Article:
In delivering part three of his Budget and laying the foundations for a new economy, the Chancellor announced eight new English Freeports (with more to be confirmed in the other UK countries) which will benefit from different rules to make it easier and cheaper to do businesses.  There will be enhanced capital allowances for companies investing in plant or buildings within these designated areas and this is something that we will cover further as more detail becomes available.

There is to be a new penalty regime for VAT and Income Tax Self-Assessment which will apply to VAT from 1 April 2022 and then to Income Tax from 6 April 2023.  This will work on a points-based system, with penalties proportionate to the amount of tax owed and how late payment is, issued for every missed submission on and after the relevant points threshold is reached:

  • no penalty will be payable on tax paid up to 15 days after the due date,
  • a 2% penalty will apply on tax paid between 16 and 30 days after the due date,
  • a 4% penalty will be chargeable on tax unpaid after 30 days, and
  • a further 4% annualised penalty rate will be chargeable on outstanding tax due after 30 days.

Mr Sunak also revealed consultations into Research and Development (R&D) tax reliefs and the Enterprise Management Incentive scheme (EMI).  On the latter, there is a call for evidence about how it can be expanded to ensure it is offering effective support for its intended purpose of enabling companies to recruit and retain key employees.

No changes to the R&D tax credit system were announced except confirmation that from 1 April 2021 there will be a cap on the R&D tax credit that a business can claim in one year under the SME scheme.  The cap will be £20,000 plus three times the company’s total PAYE and NICs liability, but won’t apply in certain circumstances, including where no more than more than 15% of qualifying R&D expenditure is on subcontracting the work to connected persons.  The Chancellor also announced the launch of a consultation into how the R&D relief scheme influences R&D which will consider, amongst other things, merging the two current schemes, and whether more information should be required at the start of a claim and more routine investigation of claims undertaken.  Recent announcements indicate an intention to encourage and support R&D but through a more targeted system.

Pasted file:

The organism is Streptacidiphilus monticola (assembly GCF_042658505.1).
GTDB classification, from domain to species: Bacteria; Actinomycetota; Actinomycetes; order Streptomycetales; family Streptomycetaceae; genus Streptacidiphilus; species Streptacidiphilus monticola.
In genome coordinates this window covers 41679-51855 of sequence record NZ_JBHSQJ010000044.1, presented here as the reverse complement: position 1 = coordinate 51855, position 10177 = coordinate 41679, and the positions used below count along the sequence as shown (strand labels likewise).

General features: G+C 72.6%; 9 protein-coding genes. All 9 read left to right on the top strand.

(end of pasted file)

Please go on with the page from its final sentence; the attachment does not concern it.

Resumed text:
We will cover a lot of these Budget measures in further detail as more information becomes available but do get in touch with your usual Sagars contact if you have any specific queries in the meantime.

Kate Naylor
Kate Naylor
Tax Partner

Kate works with businesses and their owners on tax strategies and mitigation, looking at business and personal tax structures to achieve long term goals.